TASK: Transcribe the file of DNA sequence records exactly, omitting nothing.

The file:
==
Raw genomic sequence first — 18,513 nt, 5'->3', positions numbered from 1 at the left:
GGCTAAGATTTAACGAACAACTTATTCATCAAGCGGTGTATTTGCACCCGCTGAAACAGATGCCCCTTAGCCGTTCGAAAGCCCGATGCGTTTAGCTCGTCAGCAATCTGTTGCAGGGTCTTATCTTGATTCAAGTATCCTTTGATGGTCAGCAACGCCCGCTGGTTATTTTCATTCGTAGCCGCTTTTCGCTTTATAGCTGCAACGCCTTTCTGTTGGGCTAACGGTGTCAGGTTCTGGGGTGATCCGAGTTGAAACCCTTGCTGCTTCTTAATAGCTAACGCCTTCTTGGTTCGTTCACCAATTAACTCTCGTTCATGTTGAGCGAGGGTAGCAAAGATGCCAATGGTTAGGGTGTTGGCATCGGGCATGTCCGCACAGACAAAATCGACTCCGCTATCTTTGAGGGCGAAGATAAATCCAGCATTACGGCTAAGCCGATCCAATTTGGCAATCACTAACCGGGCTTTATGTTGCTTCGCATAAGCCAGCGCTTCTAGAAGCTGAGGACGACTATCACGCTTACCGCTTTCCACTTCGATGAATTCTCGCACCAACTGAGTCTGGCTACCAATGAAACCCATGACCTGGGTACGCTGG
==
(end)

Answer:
Raw genomic sequence first — 18,513 nt, 5'->3', positions numbered from 1 at the left:
GGCTAAGATTTAACGAACAACTTATTCATCAAGCGGTGTATTTGCACCCGCTGAAACAGATGCCCCTTAGCCGTTCGAAAGCCCGATGCGTTTAGCTCGTCAGCAATCTGTTGCAGGGTCTTATCTTGATTCAAGTATCCTTTGATGGTCAGCAACGCCCGCTGGTTATTTTCATTCGTAGCCGCTTTTCGCTTTATAGCTGCAACGCCTTTCTGTTGGGCTAACGGTGTCAGGTTCTGGGGTGATCCGAGTTGAAACCCTTGCTGCTTCTTAATAGCTAACGCCTTCTTGGTTCGTTCACCAATTAACTCTCGTTCATGTTGAGCGAGGGTAGCAAAGATGCCAATGGTTAGGGTGTTGGCATCGGGCATGTCCGCACAGACAAAATCGACTCCGCTATCTTTGAGGGCGAAGATAAATCCAGCATTACGGCTAAGCCGATCCAATTTGGCAATCACTAACCGGGCTTTATGTTGCTTCGCATAAGCCAGCGCTTCTAGAAGCTGAGGACGACTATCACGCTTACCGCTTTCCACTTCGATGAATTCTCGCACCAACTGAGTCTGGCTACCAATGAAACCCATGACCTGGGTACGCTGG